August 05 1904
Oakley - Notice has been received from the government that after August 1st the Post Office at this place will be discontinued.
Great Bend-Hallstead - Fifteen new stables are being built at the Horse Breeders' Association track to accommodate the large number of horses being entered for the approaching races.
Silver Lake - St. Augustine's congregation of Silver Lake intend holding a picnic for the benefit of the church, August 15th, in the beautiful grove adjacent to the church. All are cordially invited. A pleasant afternoon's outing is assured and the very best of music has been engaged.
Susquehanna - The cornet band gave a delightful concert in the Main Street pagoda, Saturday evening. AND A shooting gallery is to be opened in the Birdsall block by W. Hogancamp, and a good patronage is assured. AND Work, which will terminate in a much needed system of sewerage, has been commenced.
Montrose - Welcome Clemons, of Helmetta, N.J., in town for a couple of weeks, stopped at Albert Miller's and [is] viewing the scenes of his boyhood. His brother, Wm. H., who usually comes here each summer, goes to Massachusetts this year on an automobile trip. The Messrs. Clemmons are engaged in the manufacture of snuff, on a large scale, at Helmetta. They are sons of the late Henry Clemmons [of Montrose]. There are 17,000,000 lbs of snuff manufactured annually in the United States, of which this factory produces 7,000,000 lbs.
Elk Lake - Madame Arthur, having most successfully graduated her dancing class, has now given her attention to diving, at which delightful pastime she has become most expert; her instruction to a notice, that "the bottom of the lake would push her up again if she struck it hard enough" is worth remembering. AND Will Powell and his sister, Helen, gave a swell dance at the Fuller cottage, which was elaborately decorated with Chinese lanterns.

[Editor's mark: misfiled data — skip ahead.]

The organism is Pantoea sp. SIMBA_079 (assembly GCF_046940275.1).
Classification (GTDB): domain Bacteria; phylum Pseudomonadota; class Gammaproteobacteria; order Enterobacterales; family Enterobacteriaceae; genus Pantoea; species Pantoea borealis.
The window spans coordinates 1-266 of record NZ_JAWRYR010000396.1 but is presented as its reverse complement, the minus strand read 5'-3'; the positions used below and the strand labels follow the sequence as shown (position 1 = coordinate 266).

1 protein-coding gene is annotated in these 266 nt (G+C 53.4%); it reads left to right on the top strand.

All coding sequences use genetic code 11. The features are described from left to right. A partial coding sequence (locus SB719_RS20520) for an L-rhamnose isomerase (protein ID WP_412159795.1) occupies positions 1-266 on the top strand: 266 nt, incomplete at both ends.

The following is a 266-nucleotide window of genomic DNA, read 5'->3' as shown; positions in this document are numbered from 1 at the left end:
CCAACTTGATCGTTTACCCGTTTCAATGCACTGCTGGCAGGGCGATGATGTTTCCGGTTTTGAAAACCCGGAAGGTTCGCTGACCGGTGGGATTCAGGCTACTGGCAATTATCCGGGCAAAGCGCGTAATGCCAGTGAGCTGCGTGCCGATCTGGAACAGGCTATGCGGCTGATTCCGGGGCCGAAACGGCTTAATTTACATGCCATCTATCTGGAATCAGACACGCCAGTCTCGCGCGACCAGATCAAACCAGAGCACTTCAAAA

Kingsley - The Gibson cornet band will give an open-air concert here, Saturday evening, Aug. 6. and the Kingsley cornet band will hold a lawn social on the same evening; ice cream and cake will be served.
South Gibson - Fred McNamara lost, July 31st, between Gibson and this place, a cornet and case; finder please notify the owner or leave it at G.G. McNamara's store; a suitable reward.
New Milford - A number of years ago ten young ladies organized what they were pleased to term the Sense and Nonsense Club. Several times the members have met in annual greeting and on Friday of last week nine of the original number of ten made their pilgrimage to New Milford, the scene of their earliest social gatherings, and reunited for a day in one of the most pleasurable of all their gatherings. Those present were: Mrs. R.D. Bailey; Miss Nina Moore, Seattle, Wash; Mrs. George Leonard, Kansas City; Mrs. Louis Donnelly, Miss Inez Shelp, Binghamton; Mrs. E. B. Moss, Meriden, Conn.; Mrs. Wm. Patterson and Miss Elizabeth Shelp, New Milford. AND John Jackson, who some 30 years ago left New Milford and had not until last week been heard from by any of his family, was a visitor, accompanied by his wife, to the scenes of his early youth. Miss Belle Jackson, of Binghamton, a daughter of Jefferson Jackson, recently visited the St. Louis Exposition. On her way home she stopped at Chicago and at the request of her father she began a search for her long lost uncle. It was not in vain for among the western city's numerous Jackson's she succeeded in locating her uncle John, and so delighted was he that he made immediate preparations to accompany her home.